Strangers in Boxes Image

Strangers in Boxes

By Alan Ng | November 17, 2022

Gabriel Diamond’s short documentary, Strangers in Boxes, presents us with an interesting social experiment. Set during the COVID lockdowns, Diamond brings together a group of activists from more than 15 countries to meet on Zoom and then lets the camera roll… uh, video stream.

Strangers in Boxes moves by very fast, feeling more like a brief overview of a fascinating meeting of strangers worldwide. The participants are from India, Kenya, Myanmar, Paraguay, New Zealand, and the United States (just to name a few). They are involved in causes ranging from climate change to humanitarian aid to social justice.

“…brings together a group of activists from more than 15 countries to meet on Zoom…”

The short walks us through a video montage of subjects starting with the question who are you, and what do you do? They then share their passions, with the popular mission being “fighting injustice.” Though they are called to a common goal in life, each one approaches it from their unique cultural and geographical perspective. The group soon warms up to one another and shares how they are currently surviving lockdown and the helplessness they feel in isolation. Finally, everyone shares pictures from their phones.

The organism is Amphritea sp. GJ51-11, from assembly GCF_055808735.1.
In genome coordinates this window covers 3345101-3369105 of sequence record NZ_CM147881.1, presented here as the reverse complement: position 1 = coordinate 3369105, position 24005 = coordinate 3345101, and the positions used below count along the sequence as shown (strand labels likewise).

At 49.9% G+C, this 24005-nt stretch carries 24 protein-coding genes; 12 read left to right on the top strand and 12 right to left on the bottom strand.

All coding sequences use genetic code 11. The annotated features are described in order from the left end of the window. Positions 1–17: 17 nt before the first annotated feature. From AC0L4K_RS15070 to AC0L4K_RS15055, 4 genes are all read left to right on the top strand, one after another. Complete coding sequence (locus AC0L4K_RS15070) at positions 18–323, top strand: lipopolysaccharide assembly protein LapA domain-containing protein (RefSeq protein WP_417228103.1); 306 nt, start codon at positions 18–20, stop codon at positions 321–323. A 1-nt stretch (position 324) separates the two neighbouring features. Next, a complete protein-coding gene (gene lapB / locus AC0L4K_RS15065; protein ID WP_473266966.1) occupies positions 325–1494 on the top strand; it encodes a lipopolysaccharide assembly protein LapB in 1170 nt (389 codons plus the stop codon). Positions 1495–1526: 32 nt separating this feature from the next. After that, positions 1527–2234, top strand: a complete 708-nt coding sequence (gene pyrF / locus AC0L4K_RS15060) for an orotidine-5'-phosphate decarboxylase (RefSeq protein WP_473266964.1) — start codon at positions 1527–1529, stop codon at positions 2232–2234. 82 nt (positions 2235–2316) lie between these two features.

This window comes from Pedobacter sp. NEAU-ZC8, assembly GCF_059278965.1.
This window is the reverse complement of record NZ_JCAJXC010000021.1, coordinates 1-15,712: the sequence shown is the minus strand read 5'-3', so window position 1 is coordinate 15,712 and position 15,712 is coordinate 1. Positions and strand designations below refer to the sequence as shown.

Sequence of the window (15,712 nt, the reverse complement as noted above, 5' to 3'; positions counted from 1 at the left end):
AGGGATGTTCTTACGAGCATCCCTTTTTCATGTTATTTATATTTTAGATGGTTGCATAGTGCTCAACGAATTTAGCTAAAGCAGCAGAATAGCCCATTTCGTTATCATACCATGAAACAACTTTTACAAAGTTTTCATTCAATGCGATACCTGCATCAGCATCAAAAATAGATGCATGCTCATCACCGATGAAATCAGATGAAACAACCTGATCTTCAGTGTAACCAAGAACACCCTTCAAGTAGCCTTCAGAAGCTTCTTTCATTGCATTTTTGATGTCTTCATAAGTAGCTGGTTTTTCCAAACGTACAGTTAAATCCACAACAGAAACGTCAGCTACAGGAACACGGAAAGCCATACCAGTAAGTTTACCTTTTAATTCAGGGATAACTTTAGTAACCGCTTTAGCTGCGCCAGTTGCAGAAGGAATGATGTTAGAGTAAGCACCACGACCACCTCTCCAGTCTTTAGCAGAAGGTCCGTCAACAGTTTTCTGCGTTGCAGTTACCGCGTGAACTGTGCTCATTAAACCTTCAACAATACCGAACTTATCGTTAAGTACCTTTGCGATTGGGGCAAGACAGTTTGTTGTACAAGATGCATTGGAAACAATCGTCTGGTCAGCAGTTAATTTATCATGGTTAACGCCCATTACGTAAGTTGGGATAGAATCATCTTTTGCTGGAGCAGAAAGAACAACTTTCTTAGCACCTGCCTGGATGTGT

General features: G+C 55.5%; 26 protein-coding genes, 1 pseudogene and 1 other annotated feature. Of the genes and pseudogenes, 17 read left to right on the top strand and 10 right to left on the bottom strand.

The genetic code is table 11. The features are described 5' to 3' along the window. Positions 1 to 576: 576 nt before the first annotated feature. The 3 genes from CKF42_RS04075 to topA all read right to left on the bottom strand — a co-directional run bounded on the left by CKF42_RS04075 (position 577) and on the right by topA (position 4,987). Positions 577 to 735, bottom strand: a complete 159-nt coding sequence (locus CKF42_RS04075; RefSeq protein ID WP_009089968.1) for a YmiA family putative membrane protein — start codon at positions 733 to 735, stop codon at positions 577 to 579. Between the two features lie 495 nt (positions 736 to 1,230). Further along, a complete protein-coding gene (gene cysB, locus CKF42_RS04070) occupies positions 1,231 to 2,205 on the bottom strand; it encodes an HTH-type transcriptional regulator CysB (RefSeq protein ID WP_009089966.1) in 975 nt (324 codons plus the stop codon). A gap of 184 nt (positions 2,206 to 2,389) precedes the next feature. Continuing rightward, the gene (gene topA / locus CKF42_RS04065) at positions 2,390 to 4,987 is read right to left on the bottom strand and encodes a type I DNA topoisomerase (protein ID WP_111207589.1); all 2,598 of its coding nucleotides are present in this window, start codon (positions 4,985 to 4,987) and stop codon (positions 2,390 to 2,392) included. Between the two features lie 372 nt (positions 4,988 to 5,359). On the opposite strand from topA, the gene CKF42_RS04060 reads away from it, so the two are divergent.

The point of Strangers in Boxes is clearly to inspire. As the group inspires one another, some of that good mojo will inspire its audience to engage in causes that help others. As we have been out of lockdown for almost a year, the timing of the short film couldn’t be worse.

But ultimately, the problem with Strangers in Boxes is that it quickly goes through the broad points of the individual and the meeting itself. So we’re really not privy to anything more profound than a casual get-together of like-minded people.

For more information about Strangers in Boxes, visit the Skoll World Forum website.

Strangers in Boxes (2022)

Directed and Written: Gabriel Diamond

Starring: Global activists, etc.

Movie score: 6.5/10

Strangers in Boxes Image

"…presents us with an interesting social experiment."

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